NEW BUSINESS MODELS FOR THE DISTRIBUTION EDGE
The declining costs and improving performance of distributed energy technologies—such as rooftop solar PV, energy efficiency, demand response, electric vehicles, and much more—are rapidly expanding the range of options for onsite generation and management of electricity, driving accelerated deployment of these technologies by customers and third-party service providers. This is leading to a fundamental shift: the electricity industry is evolving toward a constellation of interconnected business models at the “distribution edge,” where retail customers interface with the electricity distribution grid. Existing electric utility business models, however, are poorly adapted to this evolving landscape. They’re ill-equipped to tap the potential value of distributed resources to meet societal demands for cleaner, more resilient, and more reliable electricity supply. This paper describes how and why the forces changing the electricity system challenge existing models, and offers guiding principles and a proposed “solution set” for new business models. Download the paper.
REINVENTING EXISTING BUILDINGS: EIGHT STEPS TO NET ZERO ENERGY
by RMI & Johnson Controls
Net-zero energy buildings fully offset their energy consumption and carbon emissions with renewable energy, preferably generated onsite. True to their name, they generate at least as much clean energy as they consume. Once considered an outlandish, far-reaching, expensive goal only available to the technically advanced, net-zero buildings are now well within the realm of possibility; they’re required for all new California houses and U.S. Army installations by 2020. A study by the National Renewable Energy Laboratory found that there is the technical potential for over 47 percent of existing commercial building floorspace to achieve net-zero energy using currently known technologies and design processes. This paper, authored jointly with Johnson Controls’ Institute for Building Efficiency, highlights the net-zero retrofit process. Download the paper.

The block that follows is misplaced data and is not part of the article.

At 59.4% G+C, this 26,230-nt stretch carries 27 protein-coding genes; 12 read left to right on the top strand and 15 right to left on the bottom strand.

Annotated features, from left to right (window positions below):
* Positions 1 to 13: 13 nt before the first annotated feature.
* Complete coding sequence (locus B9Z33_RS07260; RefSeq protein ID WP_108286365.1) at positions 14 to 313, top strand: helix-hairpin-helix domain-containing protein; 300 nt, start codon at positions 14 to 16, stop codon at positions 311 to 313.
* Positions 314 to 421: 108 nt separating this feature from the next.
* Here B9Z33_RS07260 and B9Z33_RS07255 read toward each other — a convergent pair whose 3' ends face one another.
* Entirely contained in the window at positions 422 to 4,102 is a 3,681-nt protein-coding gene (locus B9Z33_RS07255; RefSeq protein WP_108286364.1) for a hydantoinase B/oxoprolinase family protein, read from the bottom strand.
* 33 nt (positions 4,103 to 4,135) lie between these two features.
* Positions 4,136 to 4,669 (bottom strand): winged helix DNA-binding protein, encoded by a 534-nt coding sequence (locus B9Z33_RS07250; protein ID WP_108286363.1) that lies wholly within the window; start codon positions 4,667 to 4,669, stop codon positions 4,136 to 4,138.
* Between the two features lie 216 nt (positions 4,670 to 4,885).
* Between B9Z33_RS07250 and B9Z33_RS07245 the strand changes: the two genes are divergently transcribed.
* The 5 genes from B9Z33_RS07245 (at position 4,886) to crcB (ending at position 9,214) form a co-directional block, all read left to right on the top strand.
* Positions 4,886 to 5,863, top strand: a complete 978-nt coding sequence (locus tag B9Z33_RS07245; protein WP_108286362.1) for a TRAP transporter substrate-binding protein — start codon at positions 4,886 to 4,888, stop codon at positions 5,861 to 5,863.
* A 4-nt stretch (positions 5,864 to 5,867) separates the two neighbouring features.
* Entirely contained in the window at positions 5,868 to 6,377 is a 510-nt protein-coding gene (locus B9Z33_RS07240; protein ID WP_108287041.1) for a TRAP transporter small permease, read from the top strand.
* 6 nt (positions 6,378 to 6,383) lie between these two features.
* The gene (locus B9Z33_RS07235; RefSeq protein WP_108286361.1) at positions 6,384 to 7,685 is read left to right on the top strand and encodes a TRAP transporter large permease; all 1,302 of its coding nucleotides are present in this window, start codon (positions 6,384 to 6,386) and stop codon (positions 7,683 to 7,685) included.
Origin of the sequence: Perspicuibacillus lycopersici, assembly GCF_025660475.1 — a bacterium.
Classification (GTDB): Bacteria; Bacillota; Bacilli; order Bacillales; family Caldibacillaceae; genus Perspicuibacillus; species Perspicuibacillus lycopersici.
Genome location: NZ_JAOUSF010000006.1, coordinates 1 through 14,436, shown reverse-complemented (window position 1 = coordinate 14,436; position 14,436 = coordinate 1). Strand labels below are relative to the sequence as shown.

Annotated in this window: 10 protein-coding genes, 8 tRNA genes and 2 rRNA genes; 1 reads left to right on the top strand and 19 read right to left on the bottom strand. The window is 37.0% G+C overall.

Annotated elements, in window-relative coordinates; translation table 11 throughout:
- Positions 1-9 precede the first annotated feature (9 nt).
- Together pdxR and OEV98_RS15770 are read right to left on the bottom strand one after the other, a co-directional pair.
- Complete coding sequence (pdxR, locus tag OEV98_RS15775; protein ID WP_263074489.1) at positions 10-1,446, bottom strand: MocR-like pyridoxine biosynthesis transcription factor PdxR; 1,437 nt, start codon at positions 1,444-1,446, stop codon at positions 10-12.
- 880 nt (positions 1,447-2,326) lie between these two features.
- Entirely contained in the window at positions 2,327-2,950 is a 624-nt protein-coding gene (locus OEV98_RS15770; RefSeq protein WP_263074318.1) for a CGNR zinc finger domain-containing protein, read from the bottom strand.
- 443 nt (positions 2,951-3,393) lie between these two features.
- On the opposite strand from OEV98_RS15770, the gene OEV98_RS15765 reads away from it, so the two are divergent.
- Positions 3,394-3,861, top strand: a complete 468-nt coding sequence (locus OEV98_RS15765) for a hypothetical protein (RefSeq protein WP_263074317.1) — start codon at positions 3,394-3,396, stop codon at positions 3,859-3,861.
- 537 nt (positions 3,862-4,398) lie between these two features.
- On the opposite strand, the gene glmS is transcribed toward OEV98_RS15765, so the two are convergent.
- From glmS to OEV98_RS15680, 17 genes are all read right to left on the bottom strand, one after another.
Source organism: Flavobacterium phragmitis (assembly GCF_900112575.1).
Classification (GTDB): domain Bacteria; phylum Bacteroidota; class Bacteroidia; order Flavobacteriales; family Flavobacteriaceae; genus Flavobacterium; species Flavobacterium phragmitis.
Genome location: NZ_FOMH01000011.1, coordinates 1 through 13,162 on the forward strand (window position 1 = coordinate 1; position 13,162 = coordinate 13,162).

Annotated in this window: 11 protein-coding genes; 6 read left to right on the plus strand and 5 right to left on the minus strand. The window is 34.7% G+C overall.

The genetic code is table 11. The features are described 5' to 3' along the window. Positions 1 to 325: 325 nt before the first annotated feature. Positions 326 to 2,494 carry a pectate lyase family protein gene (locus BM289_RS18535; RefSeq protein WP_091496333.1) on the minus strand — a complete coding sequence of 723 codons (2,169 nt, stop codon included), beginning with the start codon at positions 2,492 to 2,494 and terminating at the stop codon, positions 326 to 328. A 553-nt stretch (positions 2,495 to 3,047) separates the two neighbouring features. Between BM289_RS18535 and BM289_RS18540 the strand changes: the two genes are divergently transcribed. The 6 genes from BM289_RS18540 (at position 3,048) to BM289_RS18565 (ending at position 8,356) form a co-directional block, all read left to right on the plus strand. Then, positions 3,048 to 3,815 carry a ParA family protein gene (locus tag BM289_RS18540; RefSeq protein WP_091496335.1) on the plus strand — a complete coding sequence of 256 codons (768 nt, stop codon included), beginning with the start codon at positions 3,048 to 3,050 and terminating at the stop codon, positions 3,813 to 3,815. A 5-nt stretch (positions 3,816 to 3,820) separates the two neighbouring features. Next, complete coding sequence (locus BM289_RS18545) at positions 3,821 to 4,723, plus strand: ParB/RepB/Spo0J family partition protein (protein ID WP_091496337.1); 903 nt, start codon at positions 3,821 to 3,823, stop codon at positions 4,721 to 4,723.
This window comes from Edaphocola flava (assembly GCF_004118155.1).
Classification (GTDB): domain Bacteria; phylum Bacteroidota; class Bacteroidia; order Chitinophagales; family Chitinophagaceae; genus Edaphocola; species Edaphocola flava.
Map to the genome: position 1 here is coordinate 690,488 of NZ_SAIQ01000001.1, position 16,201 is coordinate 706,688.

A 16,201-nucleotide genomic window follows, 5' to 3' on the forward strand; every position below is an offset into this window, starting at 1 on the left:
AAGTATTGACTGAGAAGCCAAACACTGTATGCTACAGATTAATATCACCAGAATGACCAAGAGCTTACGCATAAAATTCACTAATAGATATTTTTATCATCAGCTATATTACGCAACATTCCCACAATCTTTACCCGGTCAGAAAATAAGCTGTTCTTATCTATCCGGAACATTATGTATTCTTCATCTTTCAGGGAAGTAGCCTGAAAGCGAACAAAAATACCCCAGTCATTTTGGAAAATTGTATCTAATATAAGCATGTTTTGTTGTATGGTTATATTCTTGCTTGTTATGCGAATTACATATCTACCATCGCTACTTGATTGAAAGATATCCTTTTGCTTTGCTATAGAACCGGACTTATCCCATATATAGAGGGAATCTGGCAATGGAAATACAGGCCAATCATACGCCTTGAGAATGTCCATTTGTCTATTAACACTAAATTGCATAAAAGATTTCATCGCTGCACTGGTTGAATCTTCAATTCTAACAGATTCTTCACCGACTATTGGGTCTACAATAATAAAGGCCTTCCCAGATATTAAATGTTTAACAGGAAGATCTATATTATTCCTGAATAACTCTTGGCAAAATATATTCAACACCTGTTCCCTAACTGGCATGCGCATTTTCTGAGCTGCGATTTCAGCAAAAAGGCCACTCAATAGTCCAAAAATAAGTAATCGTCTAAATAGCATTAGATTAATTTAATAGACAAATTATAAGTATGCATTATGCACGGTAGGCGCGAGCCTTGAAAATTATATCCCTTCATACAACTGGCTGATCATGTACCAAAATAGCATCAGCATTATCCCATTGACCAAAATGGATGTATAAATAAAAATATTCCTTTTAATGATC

DEEP ENERGY RETROFITS: AN EMERGING OPPORTUNITY
by RMI & American Institute of Architects
Architects know the profession has struggled of late. The recession has devastated architectural practices across the country; in the past three years, the employment rate among architects has declined by 28 percent. Recent graduates with degrees in architecture report the highest unemployment rate in the country at 13.9 percent. Yet crisis reveals opportunity, and architects are now leading in uncovering new sources of revenue via deep retrofits while addressing the industry’s unemployment, building real estate value, lowering energy costs, and reducing environmental degradation. Energy efficiency retrofits have emerged as a robust source of economic and environmental opportunity. This paper, authored jointly with the American Institute of Architects, highlights the valuable leading role architects can play to take advantage of an emerging market opportunity with huge public and private benefits. Download the paper.